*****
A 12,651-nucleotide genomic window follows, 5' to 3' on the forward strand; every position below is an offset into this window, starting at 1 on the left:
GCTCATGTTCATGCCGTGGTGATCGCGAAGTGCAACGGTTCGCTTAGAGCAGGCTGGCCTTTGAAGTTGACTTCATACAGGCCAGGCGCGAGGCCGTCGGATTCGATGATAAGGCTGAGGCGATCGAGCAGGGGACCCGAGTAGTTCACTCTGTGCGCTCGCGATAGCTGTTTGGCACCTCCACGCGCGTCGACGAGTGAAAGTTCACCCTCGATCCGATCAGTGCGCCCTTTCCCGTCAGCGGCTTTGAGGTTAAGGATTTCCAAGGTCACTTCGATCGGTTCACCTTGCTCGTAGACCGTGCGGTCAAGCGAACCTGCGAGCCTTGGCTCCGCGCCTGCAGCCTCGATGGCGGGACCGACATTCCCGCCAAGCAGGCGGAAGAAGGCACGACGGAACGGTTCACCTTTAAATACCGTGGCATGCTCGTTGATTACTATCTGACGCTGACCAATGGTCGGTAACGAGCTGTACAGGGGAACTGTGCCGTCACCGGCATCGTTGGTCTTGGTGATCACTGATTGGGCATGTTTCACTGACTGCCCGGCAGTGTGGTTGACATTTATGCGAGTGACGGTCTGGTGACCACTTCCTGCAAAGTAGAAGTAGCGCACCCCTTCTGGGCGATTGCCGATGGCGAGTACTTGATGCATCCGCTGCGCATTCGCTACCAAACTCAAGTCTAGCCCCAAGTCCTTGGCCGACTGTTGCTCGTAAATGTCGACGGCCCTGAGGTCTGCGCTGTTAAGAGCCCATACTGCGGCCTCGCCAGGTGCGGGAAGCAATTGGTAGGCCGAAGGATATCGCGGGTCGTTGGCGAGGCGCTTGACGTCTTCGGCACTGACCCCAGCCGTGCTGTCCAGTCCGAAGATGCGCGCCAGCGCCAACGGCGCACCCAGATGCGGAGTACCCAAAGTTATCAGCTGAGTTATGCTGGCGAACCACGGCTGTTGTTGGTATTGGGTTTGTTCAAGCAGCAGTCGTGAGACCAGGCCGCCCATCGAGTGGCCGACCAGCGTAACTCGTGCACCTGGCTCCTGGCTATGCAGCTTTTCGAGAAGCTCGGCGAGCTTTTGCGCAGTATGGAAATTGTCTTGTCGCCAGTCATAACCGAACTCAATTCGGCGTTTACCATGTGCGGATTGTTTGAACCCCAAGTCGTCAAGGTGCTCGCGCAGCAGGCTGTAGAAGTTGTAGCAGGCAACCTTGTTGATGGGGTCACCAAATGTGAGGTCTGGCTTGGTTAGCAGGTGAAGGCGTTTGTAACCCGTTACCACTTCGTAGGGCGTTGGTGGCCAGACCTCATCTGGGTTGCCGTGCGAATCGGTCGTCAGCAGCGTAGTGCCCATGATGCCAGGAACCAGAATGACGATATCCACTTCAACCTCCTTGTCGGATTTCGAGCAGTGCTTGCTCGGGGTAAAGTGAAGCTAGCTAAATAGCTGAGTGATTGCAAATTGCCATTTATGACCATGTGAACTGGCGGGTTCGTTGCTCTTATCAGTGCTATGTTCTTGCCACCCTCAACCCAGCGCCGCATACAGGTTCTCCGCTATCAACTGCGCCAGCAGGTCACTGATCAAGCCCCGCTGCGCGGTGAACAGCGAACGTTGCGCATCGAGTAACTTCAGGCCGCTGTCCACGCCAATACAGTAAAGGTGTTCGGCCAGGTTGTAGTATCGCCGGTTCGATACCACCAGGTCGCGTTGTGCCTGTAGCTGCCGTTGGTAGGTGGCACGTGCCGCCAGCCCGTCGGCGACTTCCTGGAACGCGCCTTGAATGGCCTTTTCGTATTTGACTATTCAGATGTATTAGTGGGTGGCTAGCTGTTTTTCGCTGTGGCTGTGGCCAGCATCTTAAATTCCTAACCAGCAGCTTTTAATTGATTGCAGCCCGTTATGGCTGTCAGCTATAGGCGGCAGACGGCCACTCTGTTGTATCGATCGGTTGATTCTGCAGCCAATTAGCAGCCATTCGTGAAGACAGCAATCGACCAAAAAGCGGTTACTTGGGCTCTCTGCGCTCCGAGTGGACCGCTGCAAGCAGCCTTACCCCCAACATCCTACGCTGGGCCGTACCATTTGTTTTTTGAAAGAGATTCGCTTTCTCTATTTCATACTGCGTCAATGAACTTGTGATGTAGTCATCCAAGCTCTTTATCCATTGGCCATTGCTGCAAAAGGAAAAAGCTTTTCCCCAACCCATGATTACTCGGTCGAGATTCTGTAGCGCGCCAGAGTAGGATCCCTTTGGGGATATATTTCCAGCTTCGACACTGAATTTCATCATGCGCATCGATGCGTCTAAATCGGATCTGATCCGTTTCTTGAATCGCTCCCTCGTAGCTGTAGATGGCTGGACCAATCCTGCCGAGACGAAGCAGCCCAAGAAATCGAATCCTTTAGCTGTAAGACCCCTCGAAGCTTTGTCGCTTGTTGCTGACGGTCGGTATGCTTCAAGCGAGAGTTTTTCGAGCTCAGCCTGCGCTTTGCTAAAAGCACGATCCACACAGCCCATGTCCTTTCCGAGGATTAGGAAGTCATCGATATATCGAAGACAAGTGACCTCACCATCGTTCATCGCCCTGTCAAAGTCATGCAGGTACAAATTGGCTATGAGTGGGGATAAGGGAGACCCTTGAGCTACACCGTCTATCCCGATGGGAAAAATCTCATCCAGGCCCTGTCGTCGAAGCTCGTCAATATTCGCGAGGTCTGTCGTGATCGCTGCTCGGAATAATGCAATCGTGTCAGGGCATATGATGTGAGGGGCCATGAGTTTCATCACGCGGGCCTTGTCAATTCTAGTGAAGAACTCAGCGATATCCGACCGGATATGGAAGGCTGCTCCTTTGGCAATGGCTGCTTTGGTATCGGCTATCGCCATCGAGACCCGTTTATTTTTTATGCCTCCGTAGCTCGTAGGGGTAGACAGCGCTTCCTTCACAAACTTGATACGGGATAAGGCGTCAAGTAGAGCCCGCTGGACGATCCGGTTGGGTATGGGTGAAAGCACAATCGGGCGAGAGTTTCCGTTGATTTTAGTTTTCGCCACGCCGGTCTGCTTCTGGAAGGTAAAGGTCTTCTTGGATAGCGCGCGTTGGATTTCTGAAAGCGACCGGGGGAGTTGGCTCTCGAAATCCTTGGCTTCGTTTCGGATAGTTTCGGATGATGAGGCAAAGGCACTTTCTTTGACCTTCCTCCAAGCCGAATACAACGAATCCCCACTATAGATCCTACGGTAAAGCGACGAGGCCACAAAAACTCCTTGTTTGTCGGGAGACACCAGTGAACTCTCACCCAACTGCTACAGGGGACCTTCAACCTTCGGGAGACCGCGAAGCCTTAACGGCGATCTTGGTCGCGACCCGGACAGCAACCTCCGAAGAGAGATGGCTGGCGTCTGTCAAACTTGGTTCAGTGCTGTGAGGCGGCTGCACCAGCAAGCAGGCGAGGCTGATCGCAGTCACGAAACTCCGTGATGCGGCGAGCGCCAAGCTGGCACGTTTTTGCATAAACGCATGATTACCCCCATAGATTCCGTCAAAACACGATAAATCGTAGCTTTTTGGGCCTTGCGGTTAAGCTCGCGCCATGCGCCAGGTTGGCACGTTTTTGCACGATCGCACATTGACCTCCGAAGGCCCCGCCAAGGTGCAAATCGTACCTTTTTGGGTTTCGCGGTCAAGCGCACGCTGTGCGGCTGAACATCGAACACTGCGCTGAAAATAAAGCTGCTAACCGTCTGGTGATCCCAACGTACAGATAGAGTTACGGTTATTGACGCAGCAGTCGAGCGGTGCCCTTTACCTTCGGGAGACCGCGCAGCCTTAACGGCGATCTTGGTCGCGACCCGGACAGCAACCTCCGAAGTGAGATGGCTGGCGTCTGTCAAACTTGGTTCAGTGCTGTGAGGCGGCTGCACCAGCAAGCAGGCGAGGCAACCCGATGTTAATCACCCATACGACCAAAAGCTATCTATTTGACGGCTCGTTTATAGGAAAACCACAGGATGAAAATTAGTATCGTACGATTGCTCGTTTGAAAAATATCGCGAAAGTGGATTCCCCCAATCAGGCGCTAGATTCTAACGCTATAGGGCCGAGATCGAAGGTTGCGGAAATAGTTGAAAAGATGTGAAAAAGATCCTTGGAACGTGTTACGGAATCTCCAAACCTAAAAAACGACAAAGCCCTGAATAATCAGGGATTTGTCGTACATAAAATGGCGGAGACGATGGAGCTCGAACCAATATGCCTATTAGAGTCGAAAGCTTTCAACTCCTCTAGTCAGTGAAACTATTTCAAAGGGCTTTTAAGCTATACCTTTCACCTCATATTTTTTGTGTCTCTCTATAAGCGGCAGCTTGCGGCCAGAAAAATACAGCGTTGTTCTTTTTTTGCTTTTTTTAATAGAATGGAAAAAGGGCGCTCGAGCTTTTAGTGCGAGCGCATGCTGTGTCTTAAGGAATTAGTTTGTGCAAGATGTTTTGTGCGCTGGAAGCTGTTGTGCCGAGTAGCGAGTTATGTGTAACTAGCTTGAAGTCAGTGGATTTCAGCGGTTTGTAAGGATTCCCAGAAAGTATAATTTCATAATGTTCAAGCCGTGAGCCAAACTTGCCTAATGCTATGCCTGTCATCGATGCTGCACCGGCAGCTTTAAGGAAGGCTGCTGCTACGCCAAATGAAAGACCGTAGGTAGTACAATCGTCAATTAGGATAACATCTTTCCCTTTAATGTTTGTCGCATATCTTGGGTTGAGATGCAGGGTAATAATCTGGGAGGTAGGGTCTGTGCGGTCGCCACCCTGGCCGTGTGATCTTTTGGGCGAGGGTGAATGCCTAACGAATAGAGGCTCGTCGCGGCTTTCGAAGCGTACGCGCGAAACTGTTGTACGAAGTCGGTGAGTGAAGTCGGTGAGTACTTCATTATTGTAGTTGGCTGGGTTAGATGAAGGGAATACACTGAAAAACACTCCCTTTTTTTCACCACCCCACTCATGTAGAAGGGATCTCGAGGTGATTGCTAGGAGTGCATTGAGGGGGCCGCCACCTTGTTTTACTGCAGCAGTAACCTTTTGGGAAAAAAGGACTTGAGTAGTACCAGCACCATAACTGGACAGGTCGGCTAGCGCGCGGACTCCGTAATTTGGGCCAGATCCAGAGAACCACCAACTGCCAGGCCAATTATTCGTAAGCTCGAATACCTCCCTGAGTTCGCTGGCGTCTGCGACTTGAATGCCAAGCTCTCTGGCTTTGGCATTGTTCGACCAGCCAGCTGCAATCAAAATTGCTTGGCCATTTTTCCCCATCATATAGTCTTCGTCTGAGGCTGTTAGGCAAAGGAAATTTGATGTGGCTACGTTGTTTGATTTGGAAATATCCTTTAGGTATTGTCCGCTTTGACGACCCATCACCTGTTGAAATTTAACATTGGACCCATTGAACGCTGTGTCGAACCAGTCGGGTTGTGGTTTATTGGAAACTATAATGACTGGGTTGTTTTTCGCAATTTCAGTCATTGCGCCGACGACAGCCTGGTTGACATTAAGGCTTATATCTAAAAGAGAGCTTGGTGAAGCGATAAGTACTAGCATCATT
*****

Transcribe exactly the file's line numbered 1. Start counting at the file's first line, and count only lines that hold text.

A 12,651-nucleotide genomic window follows, 5' to 3' on the forward strand; every position below is an offset into this window, starting at 1 on the left: